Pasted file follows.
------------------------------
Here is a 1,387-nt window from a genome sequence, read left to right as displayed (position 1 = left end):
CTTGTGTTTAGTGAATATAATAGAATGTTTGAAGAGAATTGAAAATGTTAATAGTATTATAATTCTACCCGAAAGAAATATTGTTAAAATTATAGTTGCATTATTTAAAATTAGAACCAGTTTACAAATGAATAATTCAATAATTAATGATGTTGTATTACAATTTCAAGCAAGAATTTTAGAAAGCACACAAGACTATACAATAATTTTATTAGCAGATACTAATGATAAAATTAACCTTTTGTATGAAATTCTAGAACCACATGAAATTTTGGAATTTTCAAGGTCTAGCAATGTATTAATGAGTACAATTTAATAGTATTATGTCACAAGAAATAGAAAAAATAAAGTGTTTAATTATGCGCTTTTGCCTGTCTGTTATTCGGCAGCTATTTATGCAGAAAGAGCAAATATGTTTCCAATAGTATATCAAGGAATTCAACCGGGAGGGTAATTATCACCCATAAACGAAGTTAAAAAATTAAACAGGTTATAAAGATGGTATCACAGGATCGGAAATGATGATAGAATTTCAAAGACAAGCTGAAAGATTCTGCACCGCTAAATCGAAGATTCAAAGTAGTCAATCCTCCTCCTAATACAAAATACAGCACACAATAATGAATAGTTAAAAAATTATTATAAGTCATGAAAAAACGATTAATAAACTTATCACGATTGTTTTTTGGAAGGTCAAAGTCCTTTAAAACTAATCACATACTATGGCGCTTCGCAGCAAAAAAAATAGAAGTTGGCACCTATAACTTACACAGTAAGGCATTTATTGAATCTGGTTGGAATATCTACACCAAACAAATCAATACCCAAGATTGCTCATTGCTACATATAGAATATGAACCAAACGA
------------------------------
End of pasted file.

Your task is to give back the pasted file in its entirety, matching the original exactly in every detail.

Here is a 1,387-nt window from a genome sequence, read left to right as displayed (position 1 = left end):
CTTGTGTTTAGTGAATATAATAGAATGTTTGAAGAGAATTGAAAATGTTAATAGTATTATAATTCTACCCGAAAGAAATATTGTTAAAATTATAGTTGCATTATTTAAAATTAGAACCAGTTTACAAATGAATAATTCAATAATTAATGATGTTGTATTACAATTTCAAGCAAGAATTTTAGAAAGCACACAAGACTATACAATAATTTTATTAGCAGATACTAATGATAAAATTAACCTTTTGTATGAAATTCTAGAACCACATGAAATTTTGGAATTTTCAAGGTCTAGCAATGTATTAATGAGTACAATTTAATAGTATTATGTCACAAGAAATAGAAAAAATAAAGTGTTTAATTATGCGCTTTTGCCTGTCTGTTATTCGGCAGCTATTTATGCAGAAAGAGCAAATATGTTTCCAATAGTATATCAAGGAATTCAACCGGGAGGGTAATTATCACCCATAAACGAAGTTAAAAAATTAAACAGGTTATAAAGATGGTATCACAGGATCGGAAATGATGATAGAATTTCAAAGACAAGCTGAAAGATTCTGCACCGCTAAATCGAAGATTCAAAGTAGTCAATCCTCCTCCTAATACAAAATACAGCACACAATAATGAATAGTTAAAAAATTATTATAAGTCATGAAAAAACGATTAATAAACTTATCACGATTGTTTTTTGGAAGGTCAAAGTCCTTTAAAACTAATCACATACTATGGCGCTTCGCAGCAAAAAAAATAGAAGTTGGCACCTATAACTTACACAGTAAGGCATTTATTGAATCTGGTTGGAATATCTACACCAAACAAATCAATACCCAAGATTGCTCATTGCTACATATAGAATATGAACCAAACGA